Most viewed - Permafrost Survey 2013
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114 viewsLin Liu and Kevin Schaefer use a metal probe to measure the active layer depth along a survey line near Barrow, Alaska. (Credit: Andy Parsekian)
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107 viewsKevin Schaefer uses a hammer to pound a soil sample tube into the ground near Barrow, Alaska on August 13, 2013. (Credit: Elchin Jafarov, NSIDC).
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107 viewsAndy Persekian, Lin Liu, Elchin Jafarov, and Kevin Schaefer pose next to whale bones at the Welcome to Barrow, Alaska sign. (Credit: Elchin Jafarov, NSIDC)
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98 viewsThis plug of turf dug up near Barrow, Alaska shows a typical soil profile in tundra. The vegetation consists of moss and grass. A layer of dark brown organic matter extends down to a depth of 10 centimeters and beneath the organic layer is fine silt (Credit: Elchin Jafarov, NSIDC).
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95 viewsLin Liu and Andy Persekian check active layer depth measurements on a laptop as Elchin Jafarov looks on. (Credit: Kevin Schaefer, NSIDC)
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95 viewsKevin Schaefer drains his mud boots after a day of sloshing through wet tundra. (Kevin Schaefer, NSIDC)
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94 viewsLin Liu, Andy Parsekian, and Elchin Jafarov pull a ground penetrating radar unit through the tundra near Barrow, Alaska on August 10, 2013. The radar unit is in the box and the computer records the active layer depth (Credit: Kevin Schaefer, NSIDC).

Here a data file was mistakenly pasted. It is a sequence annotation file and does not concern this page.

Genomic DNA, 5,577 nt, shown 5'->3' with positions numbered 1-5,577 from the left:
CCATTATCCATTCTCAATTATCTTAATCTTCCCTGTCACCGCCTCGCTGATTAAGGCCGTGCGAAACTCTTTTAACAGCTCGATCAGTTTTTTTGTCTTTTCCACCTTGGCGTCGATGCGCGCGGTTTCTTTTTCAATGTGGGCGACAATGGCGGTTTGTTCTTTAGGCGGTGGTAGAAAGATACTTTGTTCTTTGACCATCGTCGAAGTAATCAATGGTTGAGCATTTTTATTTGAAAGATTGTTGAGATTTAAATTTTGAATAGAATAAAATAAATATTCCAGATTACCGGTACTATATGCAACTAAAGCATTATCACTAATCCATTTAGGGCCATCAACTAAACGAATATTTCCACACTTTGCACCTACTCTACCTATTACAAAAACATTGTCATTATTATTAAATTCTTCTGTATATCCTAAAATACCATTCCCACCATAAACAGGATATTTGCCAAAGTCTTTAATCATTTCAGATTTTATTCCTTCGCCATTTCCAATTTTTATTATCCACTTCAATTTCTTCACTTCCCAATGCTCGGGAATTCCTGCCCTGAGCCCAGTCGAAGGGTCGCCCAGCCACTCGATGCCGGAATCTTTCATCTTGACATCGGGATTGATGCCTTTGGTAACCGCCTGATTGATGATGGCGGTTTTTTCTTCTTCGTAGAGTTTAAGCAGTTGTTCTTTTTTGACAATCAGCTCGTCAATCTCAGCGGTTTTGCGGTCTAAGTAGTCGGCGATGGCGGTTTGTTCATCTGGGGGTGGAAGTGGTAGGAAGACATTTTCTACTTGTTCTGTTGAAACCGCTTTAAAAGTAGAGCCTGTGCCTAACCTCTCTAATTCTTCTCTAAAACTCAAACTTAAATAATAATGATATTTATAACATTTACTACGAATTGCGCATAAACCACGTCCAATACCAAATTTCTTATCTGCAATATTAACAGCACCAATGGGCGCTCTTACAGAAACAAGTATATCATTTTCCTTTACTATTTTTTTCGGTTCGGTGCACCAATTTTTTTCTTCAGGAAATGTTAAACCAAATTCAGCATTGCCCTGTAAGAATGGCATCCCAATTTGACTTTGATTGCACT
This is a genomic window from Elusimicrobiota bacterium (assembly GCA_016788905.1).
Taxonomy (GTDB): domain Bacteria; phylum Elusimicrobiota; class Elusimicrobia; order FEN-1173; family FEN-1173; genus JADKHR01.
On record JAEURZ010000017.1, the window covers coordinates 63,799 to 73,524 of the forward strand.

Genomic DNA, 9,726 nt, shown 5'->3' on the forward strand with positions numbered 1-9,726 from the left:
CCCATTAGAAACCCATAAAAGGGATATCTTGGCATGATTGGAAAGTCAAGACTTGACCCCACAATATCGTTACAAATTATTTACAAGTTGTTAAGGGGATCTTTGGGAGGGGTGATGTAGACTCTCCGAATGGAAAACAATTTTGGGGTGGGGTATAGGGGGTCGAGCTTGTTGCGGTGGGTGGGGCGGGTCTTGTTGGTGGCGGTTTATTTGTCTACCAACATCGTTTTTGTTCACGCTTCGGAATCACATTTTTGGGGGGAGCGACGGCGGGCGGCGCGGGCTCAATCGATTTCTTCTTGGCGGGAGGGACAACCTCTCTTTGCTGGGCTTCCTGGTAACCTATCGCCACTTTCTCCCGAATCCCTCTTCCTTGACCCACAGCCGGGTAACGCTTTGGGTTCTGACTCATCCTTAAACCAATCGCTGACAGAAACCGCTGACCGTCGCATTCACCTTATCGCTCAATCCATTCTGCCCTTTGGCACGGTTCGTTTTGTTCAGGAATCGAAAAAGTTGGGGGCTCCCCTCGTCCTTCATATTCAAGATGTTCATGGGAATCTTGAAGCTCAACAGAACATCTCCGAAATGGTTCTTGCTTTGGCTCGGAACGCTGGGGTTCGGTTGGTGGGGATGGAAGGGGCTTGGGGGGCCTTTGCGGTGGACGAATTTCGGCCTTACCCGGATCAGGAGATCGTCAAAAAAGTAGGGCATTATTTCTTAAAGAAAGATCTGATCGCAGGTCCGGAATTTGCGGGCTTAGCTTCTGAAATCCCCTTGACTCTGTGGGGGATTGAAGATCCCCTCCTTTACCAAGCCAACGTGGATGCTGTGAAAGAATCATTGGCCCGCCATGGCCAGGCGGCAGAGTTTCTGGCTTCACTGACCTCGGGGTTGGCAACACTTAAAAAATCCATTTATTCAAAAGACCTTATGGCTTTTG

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92 viewsLin Liu and Andy Persekian take a dip during a break from data gathering. (Credit: Kevin Schaefer, NSIDC)
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89 viewsLin Liu pulls a ground penetrating radar unit through the tundra in rainy weather as Andy Persekian and Elchin Jafarov follow behind. The survey near Barrow, Alaska measures active layer depth. The radar unit (in the box) emits a pulse which reflects off the permafrost to measure the active layer depth, which is recorded in the computer held by Andy Parsekian. (Credit: Kevin Schaefer, NSIDC)
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88 viewsAndy Parsekian sets up the ground penetrating radar equipment for a survey of active layer depth near Barrow, Alaska on August 13, 2013. (Credit: Lin Liu).
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87 viewsLin Liu pulls a ground penetrating radar unit through the tundra near Barrow, Alaska on to measure the active layer depth. The radar unit (in the box) emits a pulse which reflects off the permafrost to measure the active layer depth, which is recorded in the computer held by Andy Parsekian. (Credit: Kevin Schaefer, NSIDC)
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87 viewsLin Liu checks the day's data at basecamp. (Credit: Kevin Schaefer, NSIDC)
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